Trees grow in Brooklyn: A natural form of relief for overworked city sewers



A Fundamental Shift in Approach

“Like other post-industrial areas in the city, New York’s Gowanus neighbourhood is getting stylish. But those who venture there after a heavy rainstorm might rethink their plans to buy that loft,” states the Economist magazine in an article about New York City's Green Infrastructure Plan.

“When the city’s ageing sewerage system is overwhelmed, untreated storm-water and sewage flood into local waterways, including the Gowanus Canal. The resulting whiff is sure to keep property prices at a level starving Brooklyn artists can afford.”

“New York recently unveiled a grand plan to clean up its waterways. The scheme involves a fundamental shift in approach: instead of treating rainfall as waste to be whisked away as quickly as possible, New York will let it sink usefully into the ground.”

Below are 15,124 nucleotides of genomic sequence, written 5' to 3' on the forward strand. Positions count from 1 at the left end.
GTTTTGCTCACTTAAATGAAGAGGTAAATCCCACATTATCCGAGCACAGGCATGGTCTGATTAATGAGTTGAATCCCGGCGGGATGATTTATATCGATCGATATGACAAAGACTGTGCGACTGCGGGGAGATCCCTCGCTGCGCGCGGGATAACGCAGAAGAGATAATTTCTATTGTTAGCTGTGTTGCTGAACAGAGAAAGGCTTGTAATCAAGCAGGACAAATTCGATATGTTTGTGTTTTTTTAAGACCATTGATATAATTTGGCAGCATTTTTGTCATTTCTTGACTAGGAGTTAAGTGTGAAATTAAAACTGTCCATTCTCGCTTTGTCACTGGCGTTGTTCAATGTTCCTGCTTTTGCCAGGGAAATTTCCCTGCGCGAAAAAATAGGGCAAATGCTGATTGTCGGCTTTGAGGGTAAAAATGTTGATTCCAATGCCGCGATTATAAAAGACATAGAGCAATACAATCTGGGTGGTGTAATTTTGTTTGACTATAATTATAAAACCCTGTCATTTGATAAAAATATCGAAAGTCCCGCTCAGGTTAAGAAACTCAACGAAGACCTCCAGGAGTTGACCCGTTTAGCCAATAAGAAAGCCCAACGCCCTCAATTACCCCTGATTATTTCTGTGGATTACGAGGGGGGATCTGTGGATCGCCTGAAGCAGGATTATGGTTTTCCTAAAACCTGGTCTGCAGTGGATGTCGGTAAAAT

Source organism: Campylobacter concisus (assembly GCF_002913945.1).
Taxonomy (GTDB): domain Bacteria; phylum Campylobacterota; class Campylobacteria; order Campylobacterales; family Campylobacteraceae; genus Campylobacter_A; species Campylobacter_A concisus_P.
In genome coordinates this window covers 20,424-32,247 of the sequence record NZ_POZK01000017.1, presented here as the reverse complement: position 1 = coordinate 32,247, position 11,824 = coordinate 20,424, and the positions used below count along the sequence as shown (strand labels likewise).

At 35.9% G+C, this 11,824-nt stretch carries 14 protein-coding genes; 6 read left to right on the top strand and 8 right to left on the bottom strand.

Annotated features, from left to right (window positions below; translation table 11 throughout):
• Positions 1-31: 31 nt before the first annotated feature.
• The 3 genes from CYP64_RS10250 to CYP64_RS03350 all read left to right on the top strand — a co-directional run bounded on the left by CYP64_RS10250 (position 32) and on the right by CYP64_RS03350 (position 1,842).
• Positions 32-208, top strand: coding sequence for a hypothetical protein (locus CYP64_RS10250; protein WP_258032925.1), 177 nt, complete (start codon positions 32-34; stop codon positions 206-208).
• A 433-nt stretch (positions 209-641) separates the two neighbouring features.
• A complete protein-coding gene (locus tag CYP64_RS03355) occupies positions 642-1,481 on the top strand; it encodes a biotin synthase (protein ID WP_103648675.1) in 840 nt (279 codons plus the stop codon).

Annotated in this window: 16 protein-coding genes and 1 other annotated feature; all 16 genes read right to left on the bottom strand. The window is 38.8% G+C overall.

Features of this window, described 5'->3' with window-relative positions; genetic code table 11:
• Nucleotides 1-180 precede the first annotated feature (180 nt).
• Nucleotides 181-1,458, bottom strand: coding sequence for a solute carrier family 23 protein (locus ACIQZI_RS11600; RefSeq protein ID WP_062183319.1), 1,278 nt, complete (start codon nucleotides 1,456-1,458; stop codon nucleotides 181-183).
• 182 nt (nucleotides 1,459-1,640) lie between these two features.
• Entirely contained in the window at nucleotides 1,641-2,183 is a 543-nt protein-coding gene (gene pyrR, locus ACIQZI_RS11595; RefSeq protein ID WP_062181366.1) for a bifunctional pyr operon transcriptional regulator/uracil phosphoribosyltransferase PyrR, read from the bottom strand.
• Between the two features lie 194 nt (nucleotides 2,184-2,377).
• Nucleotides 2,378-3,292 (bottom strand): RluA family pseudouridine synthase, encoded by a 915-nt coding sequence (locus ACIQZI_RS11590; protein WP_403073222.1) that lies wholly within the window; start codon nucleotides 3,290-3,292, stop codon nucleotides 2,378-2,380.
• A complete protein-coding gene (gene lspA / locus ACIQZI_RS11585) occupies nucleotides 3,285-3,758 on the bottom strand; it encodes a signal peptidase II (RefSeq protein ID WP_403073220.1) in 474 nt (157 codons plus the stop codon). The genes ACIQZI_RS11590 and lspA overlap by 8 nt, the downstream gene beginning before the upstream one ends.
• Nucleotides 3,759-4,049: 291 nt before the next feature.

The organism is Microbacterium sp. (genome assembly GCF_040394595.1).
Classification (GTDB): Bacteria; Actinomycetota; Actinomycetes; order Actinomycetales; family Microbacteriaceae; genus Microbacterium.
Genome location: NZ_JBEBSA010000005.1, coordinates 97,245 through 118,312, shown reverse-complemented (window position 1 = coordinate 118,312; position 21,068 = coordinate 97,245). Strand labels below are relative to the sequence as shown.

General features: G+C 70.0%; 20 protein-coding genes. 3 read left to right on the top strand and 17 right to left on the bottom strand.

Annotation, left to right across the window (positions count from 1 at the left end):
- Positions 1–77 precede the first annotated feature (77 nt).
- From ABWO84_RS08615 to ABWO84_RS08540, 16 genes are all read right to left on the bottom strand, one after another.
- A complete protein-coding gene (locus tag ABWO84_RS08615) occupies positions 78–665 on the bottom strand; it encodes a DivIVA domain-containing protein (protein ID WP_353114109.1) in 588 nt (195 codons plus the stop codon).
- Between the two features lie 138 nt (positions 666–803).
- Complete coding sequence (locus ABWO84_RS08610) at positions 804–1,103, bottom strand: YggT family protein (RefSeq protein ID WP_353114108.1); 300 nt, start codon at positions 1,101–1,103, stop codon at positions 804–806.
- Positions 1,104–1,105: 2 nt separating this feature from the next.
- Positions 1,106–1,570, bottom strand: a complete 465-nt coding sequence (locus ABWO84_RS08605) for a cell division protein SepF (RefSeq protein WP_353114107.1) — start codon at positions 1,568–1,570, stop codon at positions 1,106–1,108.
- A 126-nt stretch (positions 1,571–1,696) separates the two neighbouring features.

To Learn More:

To read the complete article in the Economist, click on Trees grow in Brooklyn. To download a copy, click here.


About the New York Plan

New York's Green Infrastructure Plan presents an alternative approach to improving water quality that integrates 'green infrastructure', such as swales and green roofs, with investments to optimize the existing system and to build targeted, smaller-scale 'grey' or traditional infrastructure.

This is a multi-pronged, modular, and adaptive approach to a complicated problem that will provide widespread, immediate benefits at a lower cost. The green infrastructure component of this strategy builds upon and reinforces the strong public and government support that will be necessary to make additional water quality investments.

A critical goal of the green infrastructure component is to manage runoff from 10% of the impervious surfaces in combined sewer watersheds through detention and infiltration source controls.

NYC green infrastructure plan - cover (360p) - october 2010


Posted November 2010